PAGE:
All three protocols were very effective, with remission achieved for 70% of patients within 16 weeks. The difference was in the side effects. The COBRA Slim treatment utilized half of the medication of the other two. It resulted in half as many side effects. This treatment was also much easier to utilize on a daily basis. This was a factor that could contribute to better patient compliance.


Diederik De Cock, doctoral researcher at the Research Centre for Skeletal Biology and Engineering (KU Leuven), pointed out that the affordability of the treatment puts this within reach of many more patients, a bonus for those at the poverty level who experience earlier onset of rheumatoid arthritis:

“Methotrexate is very affordable, as are [steroids]. Implementing this therapy across Flanders would mean substantial savings. At the moment, RA treatment is not yet adequately standardized in Belgium, and this leads to treatment inefficiencies. As a result, more patients require expensive second-line anti-rheumatic therapies known as biologicals, which can cost up to 15,000 euros per year. By comparison, the COBRA Slim strategy costs less than 1,000 euros. In other words, we can treat up to 15 patients for the same price as a year of treatment with a biological.”

New research

This research originally came out in 2014. Since then, a two-year investigator-initiated randomized pragmatic open-label superiority RA trial looked at its use. Researchers concluded that:

“MTX with a moderate-dose GC remission induction scheme (COBRA Slim) seems an effective, safe, low-cost and feasible initial treatment strategy for patients with ERA regardless of their prognostic profile, provided a treat-to-target approach is followed.”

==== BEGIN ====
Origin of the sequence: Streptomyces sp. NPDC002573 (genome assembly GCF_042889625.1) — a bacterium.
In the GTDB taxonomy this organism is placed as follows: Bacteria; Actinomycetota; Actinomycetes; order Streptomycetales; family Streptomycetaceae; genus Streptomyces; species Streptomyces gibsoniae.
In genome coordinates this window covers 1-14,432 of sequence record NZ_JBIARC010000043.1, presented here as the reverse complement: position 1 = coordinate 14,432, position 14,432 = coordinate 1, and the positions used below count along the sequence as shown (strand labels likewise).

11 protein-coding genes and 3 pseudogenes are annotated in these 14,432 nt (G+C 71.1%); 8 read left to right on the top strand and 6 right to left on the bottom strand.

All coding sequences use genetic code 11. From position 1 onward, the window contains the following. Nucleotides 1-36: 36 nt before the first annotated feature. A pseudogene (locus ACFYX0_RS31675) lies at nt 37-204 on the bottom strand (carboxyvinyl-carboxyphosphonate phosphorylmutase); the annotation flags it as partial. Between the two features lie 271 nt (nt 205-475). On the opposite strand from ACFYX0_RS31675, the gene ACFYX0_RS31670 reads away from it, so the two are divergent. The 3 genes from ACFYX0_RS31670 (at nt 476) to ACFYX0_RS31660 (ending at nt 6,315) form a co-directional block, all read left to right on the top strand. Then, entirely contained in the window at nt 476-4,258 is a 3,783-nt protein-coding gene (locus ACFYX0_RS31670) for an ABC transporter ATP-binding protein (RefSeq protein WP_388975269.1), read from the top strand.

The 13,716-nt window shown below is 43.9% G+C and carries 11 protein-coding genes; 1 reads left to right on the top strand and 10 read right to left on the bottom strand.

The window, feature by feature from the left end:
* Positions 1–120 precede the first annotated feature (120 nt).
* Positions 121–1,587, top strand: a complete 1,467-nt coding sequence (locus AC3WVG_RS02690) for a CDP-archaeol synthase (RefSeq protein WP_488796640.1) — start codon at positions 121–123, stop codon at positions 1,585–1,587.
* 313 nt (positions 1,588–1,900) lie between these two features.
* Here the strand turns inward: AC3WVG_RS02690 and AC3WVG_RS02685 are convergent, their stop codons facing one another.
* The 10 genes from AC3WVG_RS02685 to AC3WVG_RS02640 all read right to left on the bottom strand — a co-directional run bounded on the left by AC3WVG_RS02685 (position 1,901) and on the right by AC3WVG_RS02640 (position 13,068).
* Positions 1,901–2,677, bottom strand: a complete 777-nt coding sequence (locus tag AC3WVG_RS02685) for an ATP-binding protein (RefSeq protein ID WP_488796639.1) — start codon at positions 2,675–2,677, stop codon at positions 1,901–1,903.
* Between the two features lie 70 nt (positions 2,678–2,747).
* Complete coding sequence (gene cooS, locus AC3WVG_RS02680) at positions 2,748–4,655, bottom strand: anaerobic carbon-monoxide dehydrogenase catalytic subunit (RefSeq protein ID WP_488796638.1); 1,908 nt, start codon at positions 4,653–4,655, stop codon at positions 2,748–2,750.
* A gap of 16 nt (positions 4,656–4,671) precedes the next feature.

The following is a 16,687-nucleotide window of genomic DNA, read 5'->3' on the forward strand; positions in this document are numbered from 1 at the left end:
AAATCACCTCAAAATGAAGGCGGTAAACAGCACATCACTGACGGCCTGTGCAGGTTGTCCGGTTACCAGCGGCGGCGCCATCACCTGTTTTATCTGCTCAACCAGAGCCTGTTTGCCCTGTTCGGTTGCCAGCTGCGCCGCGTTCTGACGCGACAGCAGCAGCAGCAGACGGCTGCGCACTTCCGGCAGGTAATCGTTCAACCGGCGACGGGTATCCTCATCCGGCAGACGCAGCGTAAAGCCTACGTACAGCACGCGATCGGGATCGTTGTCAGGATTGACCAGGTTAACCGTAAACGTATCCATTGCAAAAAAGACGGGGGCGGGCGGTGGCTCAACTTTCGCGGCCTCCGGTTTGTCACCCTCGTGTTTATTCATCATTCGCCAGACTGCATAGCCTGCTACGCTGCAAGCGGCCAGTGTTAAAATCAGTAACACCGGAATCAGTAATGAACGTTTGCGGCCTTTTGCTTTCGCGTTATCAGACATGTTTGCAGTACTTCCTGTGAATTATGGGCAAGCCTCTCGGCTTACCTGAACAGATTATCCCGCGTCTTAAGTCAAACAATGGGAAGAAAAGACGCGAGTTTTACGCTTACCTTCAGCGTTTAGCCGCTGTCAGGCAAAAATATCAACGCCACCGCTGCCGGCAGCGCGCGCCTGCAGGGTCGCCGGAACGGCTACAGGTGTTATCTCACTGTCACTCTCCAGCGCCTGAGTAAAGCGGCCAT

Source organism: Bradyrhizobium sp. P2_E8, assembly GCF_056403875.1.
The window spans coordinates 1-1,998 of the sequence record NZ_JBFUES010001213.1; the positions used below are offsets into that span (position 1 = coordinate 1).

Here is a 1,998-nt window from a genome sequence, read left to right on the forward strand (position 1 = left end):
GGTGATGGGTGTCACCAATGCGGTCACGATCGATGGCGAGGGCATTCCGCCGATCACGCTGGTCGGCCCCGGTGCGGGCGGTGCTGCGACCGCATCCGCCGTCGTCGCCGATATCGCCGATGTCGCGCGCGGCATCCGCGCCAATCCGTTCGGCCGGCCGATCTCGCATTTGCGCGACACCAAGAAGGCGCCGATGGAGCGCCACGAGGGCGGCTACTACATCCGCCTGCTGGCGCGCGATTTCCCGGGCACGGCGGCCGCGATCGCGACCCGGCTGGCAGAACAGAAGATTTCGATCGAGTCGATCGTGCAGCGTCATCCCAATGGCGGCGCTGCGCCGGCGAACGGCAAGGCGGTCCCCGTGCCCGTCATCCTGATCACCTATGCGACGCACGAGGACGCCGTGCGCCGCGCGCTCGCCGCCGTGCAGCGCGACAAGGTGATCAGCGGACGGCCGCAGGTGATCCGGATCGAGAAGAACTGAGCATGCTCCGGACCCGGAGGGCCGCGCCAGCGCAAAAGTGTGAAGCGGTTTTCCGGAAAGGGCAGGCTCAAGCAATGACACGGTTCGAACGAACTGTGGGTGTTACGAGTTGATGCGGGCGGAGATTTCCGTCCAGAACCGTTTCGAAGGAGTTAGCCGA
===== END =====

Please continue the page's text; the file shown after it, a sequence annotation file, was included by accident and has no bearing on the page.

arthritis research

Avoiding cartilage damage

Once a patient is diagnosed with rheumatoid arthritis, the goal has traditionally been to slow the progression of the disease. What if instead there was a treatment that went beyond that to actually repair damaged bone? A study from the La Jolla Institute for Allergy and Immunology has found a new drug target that can stop cartilage damage in its tracks.

Nunzio Bottini, M.D. Ph.D., associate professor at La Jolla Institute and associate professor of medicine at the University of California, San Diego was the lead author of the study that looked at the activity of fibroblast-like synoviocytes (FLS). The FLS are located in the synovial fluid of each joint and usually provide joint lubrication. When the immune system is triggered, these formerly peaceful cells begin to attack the cartilage, breaking it down. They also cause bone deterioration.

The research

Bottini wanted to find a way to stop the fibroblast-like synoviocytes from inflicting further damage to the joint after inflammation was under control:

“Even if your inflammation is completely under control with the help of current therapies — and they are excellent — the damage to the skeletal structure is not necessarily arrested in the long term because synoviocytes continue to cause damage. And although synoviocytes are considered the main effectors of cartilage damage in rheumatoid arthritis there’s no therapy directed against them.”

Postdoctoral researcher Karen M. Doody, Ph.D, discovered an enzyme known as RPTPσ (receptor protein tyrosine phosphatase sigma) on the surface of FLS. This enzyme is responsible for keeping the FLS in check, blocking it from attacking and destroying cartilage and bone. The team’s goal was to find a way to activate that response in patients with rheumatoid arthritis. The key to this was to remove the biological blocks that prevented the receptor protein tyrosine phosphatase sigma from kicking into action. The team found that this action resulted in less cartilage damage. Further, this treatment did not interfere with other rheumatoid arthritis treatments.

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What rheumatoid arthritis treatments do you currently use?